Last weekend, my friend and I were perusing Facebook together via gmail (you do what you gotta do! She lives in NY), sending each other links to profiles worth checking out — you know, hot guys, mismatched couples, and the odd professor who is trying to be cool by being on Facebook.
Anyway, after one link she sent to me, she wrote, “you are not going to believe this.” Try me! I’m not easily thrown. I clicked.
And then I almost threw up. It was me. The picture was me. The hair, the sunglasses, the discerning gaze. I scanned the profile nervously, reading for clues to see who had hacked my picture. But wait… my birthday wasn’t June 10. I don’t like Blues Traveler. I’m not from Oregon. The profile wasn’t of me. It was of someone who looked exactly like me.
While I’ve always harbored a secret admiration for the Olsens, I don’t think I could ever be part of a twin set. My bizarro’s fb profile has caused me to have a severe identity crisis. I have started to question everything about myself. For one, seeing someone who looks exactly like you is like looking in the most critical mirror possible. So while my friends laugh in awe at the uncanny resemblence, I look at pictures of this girl and wonder: is that how I really look?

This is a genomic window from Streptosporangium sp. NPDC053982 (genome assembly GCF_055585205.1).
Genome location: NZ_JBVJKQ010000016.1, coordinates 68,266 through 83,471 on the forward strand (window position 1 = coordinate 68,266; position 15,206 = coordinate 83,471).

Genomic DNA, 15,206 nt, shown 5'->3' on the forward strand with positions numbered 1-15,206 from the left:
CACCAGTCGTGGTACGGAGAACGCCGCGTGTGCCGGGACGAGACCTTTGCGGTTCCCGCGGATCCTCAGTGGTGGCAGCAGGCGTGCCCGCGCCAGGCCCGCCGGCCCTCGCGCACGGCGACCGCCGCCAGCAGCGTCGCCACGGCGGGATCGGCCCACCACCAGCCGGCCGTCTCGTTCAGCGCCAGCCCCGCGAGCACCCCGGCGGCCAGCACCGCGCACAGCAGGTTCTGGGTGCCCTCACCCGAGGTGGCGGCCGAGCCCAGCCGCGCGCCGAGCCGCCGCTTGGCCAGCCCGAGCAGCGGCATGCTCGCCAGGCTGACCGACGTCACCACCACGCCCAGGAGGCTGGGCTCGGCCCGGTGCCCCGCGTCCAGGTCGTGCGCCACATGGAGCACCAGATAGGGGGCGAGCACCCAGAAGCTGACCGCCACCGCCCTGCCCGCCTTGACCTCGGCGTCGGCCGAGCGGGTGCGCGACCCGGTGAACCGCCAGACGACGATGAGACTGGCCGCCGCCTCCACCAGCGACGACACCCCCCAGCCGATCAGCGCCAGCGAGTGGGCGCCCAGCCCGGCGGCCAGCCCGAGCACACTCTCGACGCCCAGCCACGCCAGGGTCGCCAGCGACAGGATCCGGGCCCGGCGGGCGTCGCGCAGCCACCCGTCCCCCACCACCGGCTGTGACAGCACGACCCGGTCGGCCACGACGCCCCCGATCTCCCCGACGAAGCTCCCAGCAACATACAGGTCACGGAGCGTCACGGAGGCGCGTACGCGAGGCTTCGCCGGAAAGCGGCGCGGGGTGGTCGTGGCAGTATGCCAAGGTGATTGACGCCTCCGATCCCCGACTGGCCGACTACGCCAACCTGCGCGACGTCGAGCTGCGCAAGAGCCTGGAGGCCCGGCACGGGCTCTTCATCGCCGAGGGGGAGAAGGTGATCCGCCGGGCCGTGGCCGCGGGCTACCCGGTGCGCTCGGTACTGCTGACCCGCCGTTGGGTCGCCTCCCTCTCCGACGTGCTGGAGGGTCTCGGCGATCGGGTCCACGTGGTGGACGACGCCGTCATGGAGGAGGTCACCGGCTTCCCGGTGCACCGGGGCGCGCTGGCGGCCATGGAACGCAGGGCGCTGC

Now, this probably isn’t that rare of an occurence. It’s not like I’m so unique – looking. I’m your basic short girl with long brown hair and glasses — there are millions of me out there. But I always thought I had something in me — something in my eyes, maybe, or the angle of my jaw, remnants of my distant (okay, questionable) Native American ancestry — that set me apart.
I guess I’m not that special after all. But I also worry that maybe this girl is the younger, stronger version of myself: Leah Beta. Why should I go on? The other me has more opportunities. She can succeed where I have slacked.
I really should talk to this girl and use this situation to my best advantage. Who knows, maybe we can work out an Olsen-like arrangement, sharing our fur coats and West Village lofts. At the very least, though, she could take my math tests for me, and I could teach her a thing or two about being us.